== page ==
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Seed Germination

Seeds aren't such tough nuts to crack. See what really makes them grow

Australian Curriculum links

  • Science > Biological Sciences > Year 1 > ACSSU017
  • Science > Biological Sciences > Year 1> ACSSU211
  • Science > Science as a Human Endeavour > Year 1 > ACSHE021 & ACSHE034
  • Mathematics > Measurement and Geometry > Year 1 > ACMMG019
  • Technology > Food and fibre production > Year 1 > ACTDEK003

You’ll need

  • Plastic containers/cups/trays or seed trays (can be plastic takeaway containers with holes drilled in the bottom). Toilet roll inserts can also be used.
  • Water-tight tray to hold seed containers
  • A range of seeds
  • Cotton wool
  • Sand
  • Soil
  • Potting mix

Try this

  1. Collect seeds from your local environment (in temperate or sub-tropical climate this is best done in autumn) and fruit. You can also collect seeds from the spice or legume aisle in the supermarket. Bird seed mixes provide a range of seeds.
  2. Describe the seeds, e.g. light, small, pointy? Can you identify any of the seeds? For the seeds that you can’t identify, make a guess about what type of plant the seeds might grow into and record their guesses.
  3. Identify a place for seeds to grow undisturbed where trays are not exposed to extremes of temperature or light.
  4. Plant one of each type of seed in the potting mix and record the seed name on the container or on an icy-pole stick.
  5. Record the growth and appearance of the seeds and seedlings over five weeks. As seeds grow, record how quickly they grow, when the first leaves appear and how many. Do big seeds grow bigger plants?

Further investigation

  • Once you have identified seeds that grow well, you might like to investigate other variables in the growing process:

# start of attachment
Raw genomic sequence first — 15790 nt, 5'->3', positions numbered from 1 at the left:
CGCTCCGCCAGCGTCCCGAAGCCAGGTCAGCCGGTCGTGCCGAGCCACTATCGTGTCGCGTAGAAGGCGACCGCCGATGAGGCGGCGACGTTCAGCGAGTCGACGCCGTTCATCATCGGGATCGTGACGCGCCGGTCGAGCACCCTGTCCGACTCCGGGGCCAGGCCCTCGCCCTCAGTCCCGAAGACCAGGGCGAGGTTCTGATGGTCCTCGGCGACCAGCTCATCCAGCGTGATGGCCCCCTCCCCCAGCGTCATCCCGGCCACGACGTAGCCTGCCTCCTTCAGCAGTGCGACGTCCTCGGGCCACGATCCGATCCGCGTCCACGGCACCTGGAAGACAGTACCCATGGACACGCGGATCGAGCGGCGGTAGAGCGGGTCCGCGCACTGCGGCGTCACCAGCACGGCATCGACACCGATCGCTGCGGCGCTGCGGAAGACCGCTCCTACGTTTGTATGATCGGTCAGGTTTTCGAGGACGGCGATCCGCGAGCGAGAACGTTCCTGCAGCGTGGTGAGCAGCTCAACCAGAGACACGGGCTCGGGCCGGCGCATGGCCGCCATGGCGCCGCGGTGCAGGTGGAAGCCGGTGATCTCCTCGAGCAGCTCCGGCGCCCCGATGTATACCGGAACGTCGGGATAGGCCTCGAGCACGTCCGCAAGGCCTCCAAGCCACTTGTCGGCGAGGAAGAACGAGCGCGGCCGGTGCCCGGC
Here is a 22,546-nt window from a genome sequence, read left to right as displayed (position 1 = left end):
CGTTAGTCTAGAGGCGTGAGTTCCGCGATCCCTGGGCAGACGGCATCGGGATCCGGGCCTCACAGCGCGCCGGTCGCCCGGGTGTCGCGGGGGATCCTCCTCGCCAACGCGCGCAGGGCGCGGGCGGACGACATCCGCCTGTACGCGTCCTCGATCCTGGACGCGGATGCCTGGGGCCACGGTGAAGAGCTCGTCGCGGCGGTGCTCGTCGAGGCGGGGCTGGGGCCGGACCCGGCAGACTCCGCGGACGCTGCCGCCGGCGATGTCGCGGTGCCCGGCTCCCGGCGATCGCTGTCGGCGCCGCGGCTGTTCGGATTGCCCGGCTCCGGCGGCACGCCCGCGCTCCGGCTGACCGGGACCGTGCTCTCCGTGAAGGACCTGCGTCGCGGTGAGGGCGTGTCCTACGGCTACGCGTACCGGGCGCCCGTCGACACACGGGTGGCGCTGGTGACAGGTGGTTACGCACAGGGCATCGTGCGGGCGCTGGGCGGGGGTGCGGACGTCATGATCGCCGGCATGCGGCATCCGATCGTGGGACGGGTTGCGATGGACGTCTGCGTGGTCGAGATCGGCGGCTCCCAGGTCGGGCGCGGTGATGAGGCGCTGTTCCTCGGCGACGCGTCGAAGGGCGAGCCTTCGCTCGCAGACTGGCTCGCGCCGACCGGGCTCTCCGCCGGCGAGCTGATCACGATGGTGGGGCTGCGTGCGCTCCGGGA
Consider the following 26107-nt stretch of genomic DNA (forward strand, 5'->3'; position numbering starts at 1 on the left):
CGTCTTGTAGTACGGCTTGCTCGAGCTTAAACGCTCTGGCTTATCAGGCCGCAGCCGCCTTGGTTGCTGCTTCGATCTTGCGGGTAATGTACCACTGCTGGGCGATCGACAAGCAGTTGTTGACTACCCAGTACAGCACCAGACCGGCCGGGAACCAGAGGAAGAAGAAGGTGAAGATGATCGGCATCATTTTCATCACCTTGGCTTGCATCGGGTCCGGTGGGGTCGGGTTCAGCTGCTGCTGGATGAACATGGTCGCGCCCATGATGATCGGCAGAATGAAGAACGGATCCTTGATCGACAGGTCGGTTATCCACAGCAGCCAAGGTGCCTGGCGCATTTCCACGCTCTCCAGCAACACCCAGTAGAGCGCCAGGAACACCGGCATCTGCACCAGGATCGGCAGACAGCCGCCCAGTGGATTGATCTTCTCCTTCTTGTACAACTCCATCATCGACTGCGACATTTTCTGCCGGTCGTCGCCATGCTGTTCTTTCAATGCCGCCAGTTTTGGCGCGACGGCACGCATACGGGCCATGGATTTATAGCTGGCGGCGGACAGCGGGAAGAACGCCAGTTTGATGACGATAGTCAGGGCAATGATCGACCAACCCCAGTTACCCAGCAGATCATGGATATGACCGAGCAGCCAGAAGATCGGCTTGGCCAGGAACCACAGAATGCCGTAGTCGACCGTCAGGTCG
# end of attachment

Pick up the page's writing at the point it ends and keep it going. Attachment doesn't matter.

• Try using materials other than potting mix for raising the seeds. This might include include polystyrene balls, gravel, packing peanuts, charcoal or cotton wool. Which medium do the seeds grow best in?
    • Try placing a tray of seeds in varying levels of light e.g. one in a sunny window, one away from windows and another group of seedlings in a cupboard. How will light affect the seedling growth?
    • Try changing the temperature of the water you pour on the seedlings. Use ice cold water for one group, room temperature water for another and boiling water for another group. Do you think water temperature will affect how the seeds grow?
  • Test the properties of the seeds before planting them. What happens when they fall? Do they fall quickly or float lightly? Do the seeds float? Are their shells strong? Can you squash them?
  • Which plants do you like at home? If you made a small herb box, where would you put it?

What’s Happening?

Seeds are unique and adapted to a range of environments. Some seeds need to survive a cold winter and need cold weather before they germinate. Others need the heat of bushfires to germinate. Some plants grow in dark forests and germinate in the dark, others need strong sunlight.

If all seeds grew where they fell from their parent plant, then these areas would become very crowded and it would be harder for all the plants to grow. This is why seeds have developed into very different shapes. Some attach to the fur of animals and others are carried by the wind. ‘Helicopter seeds’ use their unique shape to float gently away from their parent. When was the last time you ate some fruit? What did you do with the seeds? Some plants encourage animals to eat their fruit and spread their fruit that way.

Real world links

Seeds can survive all sorts of extreme conditions. A date palm was germinated from a seed found in an archaeological expedition in Israel. The tree grew metres tall from a seed that was at least 2000 years old. If you think that is impressive, Russian scientists germinated a plant from a seed that was thought to be over 30 000 years old. The seed had been buried by an ancient squirrel so that it had something to eat over the cold winters. A flood had blocked its access, sealing the seed away until scientists found it in 2007.